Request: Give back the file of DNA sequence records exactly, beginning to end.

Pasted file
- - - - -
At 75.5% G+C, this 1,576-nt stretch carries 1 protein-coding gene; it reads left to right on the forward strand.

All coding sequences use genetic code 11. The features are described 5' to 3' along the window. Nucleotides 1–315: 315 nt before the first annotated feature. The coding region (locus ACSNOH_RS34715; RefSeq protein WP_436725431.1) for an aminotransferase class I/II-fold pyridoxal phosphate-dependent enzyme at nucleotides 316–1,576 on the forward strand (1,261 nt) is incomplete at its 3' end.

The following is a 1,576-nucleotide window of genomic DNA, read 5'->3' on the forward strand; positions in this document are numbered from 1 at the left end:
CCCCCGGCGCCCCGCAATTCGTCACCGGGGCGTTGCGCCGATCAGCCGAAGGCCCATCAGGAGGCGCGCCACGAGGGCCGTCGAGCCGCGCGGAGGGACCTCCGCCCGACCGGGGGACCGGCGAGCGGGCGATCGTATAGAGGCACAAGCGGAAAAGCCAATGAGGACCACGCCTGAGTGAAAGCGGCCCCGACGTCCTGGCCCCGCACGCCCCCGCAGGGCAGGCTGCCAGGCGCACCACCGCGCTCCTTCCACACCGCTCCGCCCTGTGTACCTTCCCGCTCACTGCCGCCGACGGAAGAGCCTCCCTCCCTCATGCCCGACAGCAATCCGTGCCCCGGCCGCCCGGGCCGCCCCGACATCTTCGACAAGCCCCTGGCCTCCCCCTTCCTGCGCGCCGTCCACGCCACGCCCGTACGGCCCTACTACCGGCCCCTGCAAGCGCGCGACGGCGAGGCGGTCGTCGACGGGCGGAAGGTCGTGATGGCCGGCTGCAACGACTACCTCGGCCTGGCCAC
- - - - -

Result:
At 75.5% G+C, this 1,576-nt stretch carries 1 protein-coding gene; it reads left to right on the forward strand.

All coding sequences use genetic code 11. The features are described 5' to 3' along the window. Nucleotides 1–315: 315 nt before the first annotated feature. The coding region (locus ACSNOH_RS34715; RefSeq protein WP_436725431.1) for an aminotransferase class I/II-fold pyridoxal phosphate-dependent enzyme at nucleotides 316–1,576 on the forward strand (1,261 nt) is incomplete at its 3' end.

The following is a 1,576-nucleotide window of genomic DNA, read 5'->3' on the forward strand; positions in this document are numbered from 1 at the left end:
CCCCCGGCGCCCCGCAATTCGTCACCGGGGCGTTGCGCCGATCAGCCGAAGGCCCATCAGGAGGCGCGCCACGAGGGCCGTCGAGCCGCGCGGAGGGACCTCCGCCCGACCGGGGGACCGGCGAGCGGGCGATCGTATAGAGGCACAAGCGGAAAAGCCAATGAGGACCACGCCTGAGTGAAAGCGGCCCCGACGTCCTGGCCCCGCACGCCCCCGCAGGGCAGGCTGCCAGGCGCACCACCGCGCTCCTTCCACACCGCTCCGCCCTGTGTACCTTCCCGCTCACTGCCGCCGACGGAAGAGCCTCCCTCCCTCATGCCCGACAGCAATCCGTGCCCCGGCCGCCCGGGCCGCCCCGACATCTTCGACAAGCCCCTGGCCTCCCCCTTCCTGCGCGCCGTCCACGCCACGCCCGTACGGCCCTACTACCGGCCCCTGCAAGCGCGCGACGGCGAGGCGGTCGTCGACGGGCGGAAGGTCGTGATGGCCGGCTGCAACGACTACCTCGGCCTGGCCAC